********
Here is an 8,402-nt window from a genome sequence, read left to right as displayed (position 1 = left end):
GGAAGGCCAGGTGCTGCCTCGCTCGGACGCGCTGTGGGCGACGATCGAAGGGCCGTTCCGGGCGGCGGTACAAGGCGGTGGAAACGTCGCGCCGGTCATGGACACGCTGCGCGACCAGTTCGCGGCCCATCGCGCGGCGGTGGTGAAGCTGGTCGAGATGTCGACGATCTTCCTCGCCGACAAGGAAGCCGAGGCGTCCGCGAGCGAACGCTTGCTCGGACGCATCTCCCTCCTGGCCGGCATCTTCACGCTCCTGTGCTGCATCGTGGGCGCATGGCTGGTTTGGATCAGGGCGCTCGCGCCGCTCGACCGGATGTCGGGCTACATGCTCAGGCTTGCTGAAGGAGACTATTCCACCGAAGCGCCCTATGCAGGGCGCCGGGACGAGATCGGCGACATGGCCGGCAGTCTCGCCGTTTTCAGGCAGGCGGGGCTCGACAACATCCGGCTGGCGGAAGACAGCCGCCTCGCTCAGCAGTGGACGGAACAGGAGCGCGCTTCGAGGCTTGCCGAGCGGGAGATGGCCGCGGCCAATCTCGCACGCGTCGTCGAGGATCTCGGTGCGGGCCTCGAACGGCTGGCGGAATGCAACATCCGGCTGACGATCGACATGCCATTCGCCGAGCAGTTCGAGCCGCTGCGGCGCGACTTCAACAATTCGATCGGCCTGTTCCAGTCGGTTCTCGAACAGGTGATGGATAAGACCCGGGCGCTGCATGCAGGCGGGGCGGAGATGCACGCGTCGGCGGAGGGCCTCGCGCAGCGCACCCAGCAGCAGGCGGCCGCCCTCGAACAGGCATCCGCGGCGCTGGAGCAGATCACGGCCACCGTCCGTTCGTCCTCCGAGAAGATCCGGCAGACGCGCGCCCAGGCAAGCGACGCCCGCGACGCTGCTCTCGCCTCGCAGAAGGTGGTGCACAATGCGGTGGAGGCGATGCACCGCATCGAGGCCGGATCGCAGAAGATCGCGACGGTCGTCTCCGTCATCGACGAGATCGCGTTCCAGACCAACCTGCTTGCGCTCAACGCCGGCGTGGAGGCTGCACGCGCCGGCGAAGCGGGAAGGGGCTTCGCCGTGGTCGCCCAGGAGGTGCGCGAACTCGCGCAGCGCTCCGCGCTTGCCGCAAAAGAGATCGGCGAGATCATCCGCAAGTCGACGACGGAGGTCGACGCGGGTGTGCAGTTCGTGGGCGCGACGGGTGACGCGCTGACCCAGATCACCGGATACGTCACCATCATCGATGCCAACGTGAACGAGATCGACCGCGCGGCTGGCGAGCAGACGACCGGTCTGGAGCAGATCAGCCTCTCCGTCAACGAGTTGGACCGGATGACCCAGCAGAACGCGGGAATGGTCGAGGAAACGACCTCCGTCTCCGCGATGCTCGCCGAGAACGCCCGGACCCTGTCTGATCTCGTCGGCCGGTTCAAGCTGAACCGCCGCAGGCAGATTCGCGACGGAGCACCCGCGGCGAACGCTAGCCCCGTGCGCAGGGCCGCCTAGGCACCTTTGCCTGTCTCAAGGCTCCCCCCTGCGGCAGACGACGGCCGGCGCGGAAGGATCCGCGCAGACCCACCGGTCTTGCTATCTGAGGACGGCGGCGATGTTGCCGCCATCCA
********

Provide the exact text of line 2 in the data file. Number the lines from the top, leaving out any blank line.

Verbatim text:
GGAAGGCCAGGTGCTGCCTCGCTCGGACGCGCTGTGGGCGACGATCGAAGGGCCGTTCCGGGCGGCGGTACAAGGCGGTGGAAACGTCGCGCCGGTCATGGACACGCTGCGCGACCAGTTCGCGGCCCATCGCGCGGCGGTGGTGAAGCTGGTCGAGATGTCGACGATCTTCCTCGCCGACAAGGAAGCCGAGGCGTCCGCGAGCGAACGCTTGCTCGGACGCATCTCCCTCCTGGCCGGCATCTTCACGCTCCTGTGCTGCATCGTGGGCGCATGGCTGGTTTGGATCAGGGCGCTCGCGCCGCTCGACCGGATGTCGGGCTACATGCTCAGGCTTGCTGAAGGAGACTATTCCACCGAAGCGCCCTATGCAGGGCGCCGGGACGAGATCGGCGACATGGCCGGCAGTCTCGCCGTTTTCAGGCAGGCGGGGCTCGACAACATCCGGCTGGCGGAAGACAGCCGCCTCGCTCAGCAGTGGACGGAACAGGAGCGCGCTTCGAGGCTTGCCGAGCGGGAGATGGCCGCGGCCAATCTCGCACGCGTCGTCGAGGATCTCGGTGCGGGCCTCGAACGGCTGGCGGAATGCAACATCCGGCTGACGATCGACATGCCATTCGCCGAGCAGTTCGAGCCGCTGCGGCGCGACTTCAACAATTCGATCGGCCTGTTCCAGTCGGTTCTCGAACAGGTGATGGATAAGACCCGGGCGCTGCATGCAGGCGGGGCGGAGATGCACGCGTCGGCGGAGGGCCTCGCGCAGCGCACCCAGCAGCAGGCGGCCGCCCTCGAACAGGCATCCGCGGCGCTGGAGCAGATCACGGCCACCGTCCGTTCGTCCTCCGAGAAGATCCGGCAGACGCGCGCCCAGGCAAGCGACGCCCGCGACGCTGCTCTCGCCTCGCAGAAGGTGGTGCACAATGCGGTGGAGGCGATGCACCGCATCGAGGCCGGATCGCAGAAGATCGCGACGGTCGTCTCCGTCATCGACGAGATCGCGTTCCAGACCAACCTGCTTGCGCTCAACGCCGGCGTGGAGGCTGCACGCGCCGGCGAAGCGGGAAGGGGCTTCGCCGTGGTCGCCCAGGAGGTGCGCGAACTCGCGCAGCGCTCCGCGCTTGCCGCAAAAGAGATCGGCGAGATCATCCGCAAGTCGACGACGGAGGTCGACGCGGGTGTGCAGTTCGTGGGCGCGACGGGTGACGCGCTGACCCAGATCACCGGATACGTCACCATCATCGATGCCAACGTGAACGAGATCGACCGCGCGGCTGGCGAGCAGACGACCGGTCTGGAGCAGATCAGCCTCTCCGTCAACGAGTTGGACCGGATGACCCAGCAGAACGCGGGAATGGTCGAGGAAACGACCTCCGTCTCCGCGATGCTCGCCGAGAACGCCCGGACCCTGTCTGATCTCGTCGGCCGGTTCAAGCTGAACCGCCGCAGGCAGATTCGCGACGGAGCACCCGCGGCGAACGCTAGCCCCGTGCGCAGGGCCGCCTAGGCACCTTTGCCTGTCTCAAGGCTCCCCCCTGCGGCAGACGACGGCCGGCGCGGAAGGATCCGCGCAGACCCACCGGTCTTGCTATCTGAGGACGGCGGCGATGTTGCCGCCATCCA